Quick Take:

Can agriculture, long considered a drain on the state’s water resources, help solve California’s water crisis? In the Pajaro Valley, some farmers are being paid to return stormwater to the ground. The effort is part of a joint project among local agencies, landowners and UC Santa Cruz to install groundwater recharge basins on some local farms. Participating farms receive cash rebates based on how much water they capture. But while early results are promising, many challenges remain.

Neat rows of strawberries and lettuce reach for miles to meet the horizon on Driscoll’s property east of Watsonville. Among the crops, a massive pit opens 15 feet into the earth and stretches across 4 acres in the shape of a trapezoid.

This is the Bokariza-Drobac Infiltration Basin, one of three groundwater recharge basins installed on private agricultural lands in the Pajaro Valley to collect stormwater runoff. It is part of a community-based effort to tackle the chronic problem of local farming operations drawing far more water from the Pajaro Valley aquifer than is replenished.

After a prolonged drought, last winter’s onslaught of storms flooded the region and caused millions in damage to crops. While the rains formed a bandage over the wounded aquifer, water managers warn that the Pajaro Valley will continue to suffer from flooding, saltwater intrusion and groundwater depletion without the infrastructure to capture stormwater before it goes to sea.

Farmers here irrigate almost entirely with water pumped from the Pajaro Valley Groundwater Basin, sucking it up faster than it can be replaced by rain percolating down into the soil and causing what is known as “overdraft.”

“We don’t collect enough stormwater,” said Marcus Mendiola, water conservation & outreach specialist at the Pajaro Valley Water Management Agency. “Humans struggle with things they can’t see, so groundwater is a classic ‘tragedy of the commons’ problem,’” where people take from a shared resource bit by bit until it disappears.

The Pajaro Valley produced around 183,000 tons of fruits and vegetables in 2021 (a drought year), guzzling over 54,000 acre-feet of water — enough to provide a year’s worth of water to 108,000 average California households. That year, the volume of water stored in the aquifer fell by more than 9,400 acre-feet. When the groundwater level drops, more salt water from the Pacific Ocean oozes into the aquifer, ruining soil, poisoning crops and forcing farmers to abandon wells or drill deeper.

Lisa Lurie, executive director of the Resource Conservation District of Santa Cruz County.
Lisa Lurie, executive director of the Resource Conservation District of Santa Cruz County, next to the Bokariza-Drobac Infiltration Basin. Credit: Alix Soliman / Lookout Santa Cruz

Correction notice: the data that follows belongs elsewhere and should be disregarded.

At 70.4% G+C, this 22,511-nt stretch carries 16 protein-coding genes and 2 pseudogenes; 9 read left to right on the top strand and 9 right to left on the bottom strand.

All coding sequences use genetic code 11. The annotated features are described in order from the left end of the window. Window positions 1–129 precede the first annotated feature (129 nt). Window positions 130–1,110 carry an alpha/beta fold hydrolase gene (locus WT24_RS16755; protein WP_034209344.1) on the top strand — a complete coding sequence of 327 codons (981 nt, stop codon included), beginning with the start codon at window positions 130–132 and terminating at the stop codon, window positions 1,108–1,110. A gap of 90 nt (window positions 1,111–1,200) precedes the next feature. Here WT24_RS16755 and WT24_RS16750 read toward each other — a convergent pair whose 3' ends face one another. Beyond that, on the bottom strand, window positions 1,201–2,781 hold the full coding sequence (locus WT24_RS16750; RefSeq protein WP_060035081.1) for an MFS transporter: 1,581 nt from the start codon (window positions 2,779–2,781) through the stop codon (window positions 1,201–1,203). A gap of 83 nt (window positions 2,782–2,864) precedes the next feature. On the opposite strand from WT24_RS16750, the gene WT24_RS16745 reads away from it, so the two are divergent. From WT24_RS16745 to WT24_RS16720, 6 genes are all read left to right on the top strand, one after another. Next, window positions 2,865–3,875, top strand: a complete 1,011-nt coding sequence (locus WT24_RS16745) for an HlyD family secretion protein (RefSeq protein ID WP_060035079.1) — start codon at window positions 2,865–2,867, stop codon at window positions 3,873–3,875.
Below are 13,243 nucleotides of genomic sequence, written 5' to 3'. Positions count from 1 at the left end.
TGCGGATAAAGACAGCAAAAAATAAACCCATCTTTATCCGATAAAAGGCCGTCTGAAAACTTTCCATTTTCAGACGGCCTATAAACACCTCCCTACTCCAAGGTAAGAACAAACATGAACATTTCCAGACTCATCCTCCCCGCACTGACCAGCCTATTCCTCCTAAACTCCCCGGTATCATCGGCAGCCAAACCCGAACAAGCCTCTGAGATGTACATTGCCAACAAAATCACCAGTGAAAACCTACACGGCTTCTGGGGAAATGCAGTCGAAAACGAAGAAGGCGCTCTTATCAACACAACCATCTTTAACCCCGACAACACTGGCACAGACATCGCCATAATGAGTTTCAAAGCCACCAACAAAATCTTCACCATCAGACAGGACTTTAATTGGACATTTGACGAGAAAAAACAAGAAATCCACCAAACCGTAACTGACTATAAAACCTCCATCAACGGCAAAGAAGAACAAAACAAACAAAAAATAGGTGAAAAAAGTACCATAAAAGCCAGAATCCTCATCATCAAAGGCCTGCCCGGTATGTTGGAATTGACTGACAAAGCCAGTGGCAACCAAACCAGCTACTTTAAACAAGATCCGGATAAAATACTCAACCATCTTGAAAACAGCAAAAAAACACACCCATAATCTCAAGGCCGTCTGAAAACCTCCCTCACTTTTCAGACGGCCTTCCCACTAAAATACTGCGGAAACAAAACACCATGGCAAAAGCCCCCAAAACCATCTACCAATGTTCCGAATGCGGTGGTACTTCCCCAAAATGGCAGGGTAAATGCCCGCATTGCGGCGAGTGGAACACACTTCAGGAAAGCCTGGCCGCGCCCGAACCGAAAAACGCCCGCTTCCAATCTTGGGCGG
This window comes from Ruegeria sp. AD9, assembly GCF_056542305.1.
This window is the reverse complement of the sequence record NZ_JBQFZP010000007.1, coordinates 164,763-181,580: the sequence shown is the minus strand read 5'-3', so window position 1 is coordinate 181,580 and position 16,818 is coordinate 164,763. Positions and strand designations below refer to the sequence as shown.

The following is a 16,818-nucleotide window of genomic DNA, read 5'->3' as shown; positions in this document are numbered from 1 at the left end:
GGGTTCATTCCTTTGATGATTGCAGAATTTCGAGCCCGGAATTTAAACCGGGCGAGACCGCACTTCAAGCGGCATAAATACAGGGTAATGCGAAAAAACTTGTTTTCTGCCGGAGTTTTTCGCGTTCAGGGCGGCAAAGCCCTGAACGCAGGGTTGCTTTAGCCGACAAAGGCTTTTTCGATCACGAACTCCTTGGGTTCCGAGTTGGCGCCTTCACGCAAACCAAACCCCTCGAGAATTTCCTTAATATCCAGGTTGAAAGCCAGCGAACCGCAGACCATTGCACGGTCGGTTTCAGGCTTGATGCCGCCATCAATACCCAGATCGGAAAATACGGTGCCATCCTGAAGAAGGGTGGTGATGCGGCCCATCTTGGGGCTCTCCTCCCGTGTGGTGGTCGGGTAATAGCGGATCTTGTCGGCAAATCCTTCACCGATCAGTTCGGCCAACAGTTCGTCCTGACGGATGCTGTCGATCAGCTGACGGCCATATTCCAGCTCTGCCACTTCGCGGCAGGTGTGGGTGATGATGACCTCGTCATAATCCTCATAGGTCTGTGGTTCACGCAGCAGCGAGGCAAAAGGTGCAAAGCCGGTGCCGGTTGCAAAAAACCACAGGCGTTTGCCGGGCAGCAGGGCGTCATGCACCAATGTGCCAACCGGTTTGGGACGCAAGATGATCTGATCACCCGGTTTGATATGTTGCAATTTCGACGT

“To sustain agriculture in the valley, we need to sustain water,” said Lisa Lurie, executive director of the Resource Conservation District of Santa Cruz County (RCD).

Local agencies and UC Santa Cruz teamed up with landowners in 2014 to install groundwater recharge basins on three farms in the Pajaro Valley: Driscoll’s, Kelly Thompson Ranch and Storrs Winery and Vineyards. The program aims to incentivize farmers, who are collectively causing the overdraft problem, to capture and return stormwater to the aquifer.

Groundwater recharge basins work like giant bathtub drains to funnel stormwater back into the earth. They are placed strategically, using the landscape’s geology to do most of the work. Recharge is best in natural depressions that already channel runoff from the hills, and on top of loosely packed soil and rocks that water can filter through quickly.

The costs of installing and maintaining each basin are shared among the Pajaro Valley Water Management Agency (PV Water), the Resource Conservation District of Santa Cruz County, UC Santa Cruz and the private landowners who’ve given up acreage for the project, with funding from state and university grants.

To encourage farmers to participate, PV Water gives each landowner operating a basin an annual cash rebate determined by the amount of water the basin captures.

The arrangement functions like net energy metering, where solar-powered households receive credits on their power bill for energy they add to the electricity grid. Just as the sun must shine for net energy metering, rain must fall for recharge net metering to work. In theory, water captured and stored underground during wet years can provide relief during drought years.

“Anything we can do during the wet years to just get more of that water in the ground, that’s better for the next time it gets dry,” said Andrew Fisher, a hydrogeologist at UCSC who acts as a third party to help choose sites for new projects and monitor water quality impacts.

Fisher and his students measure or “meter” the amount of water that recharges the aquifer from each basin to calculate the rebates. The calculation is conservative, subtracting the amount of water that evaporates into the air and the amount that would have infiltrated into the aquifer at that site before a basin was installed.

New research published this month in Nature Water shows that recharge net metering is among the cheapest ways to address the overdraft problem. The study’s lead author, Molly Bruce, a researcher at UC Berkeley’s Center for Law, Energy and the Environment, and her colleagues did a cost-benefit analysis of the program, comparing it with other water-management projects in the Pajaro Valley.

One option the researchers assessed would be to increase the amount of recycled water that farms can access. The Watsonville Area Water Recycling Facility processes wastewater from homes and businesses in the area and sends about 6,000 acre-feet of purified wastewater, or “recycled water,” to farms through an underground pipeline system.

Ramiro Zamora, left, and Jesus Zenteno, right, operate the water well drill.
Ramiro Zamora (left) and Jesus Zenteno (right) operate a water well drill to break through the clay layer so PV Water can pump water to farms in the Pajaro Valley. Credit: Alix Soliman / Lookout Santa Cruz

The treatment plant discharges about 7,000 acre-feet of purified wastewater into the ocean during the winter, when farmers get their irrigation water from the sky for free instead. Some of that water could be captured for later use on farms, but the agencies would have to build expensive storage tanks.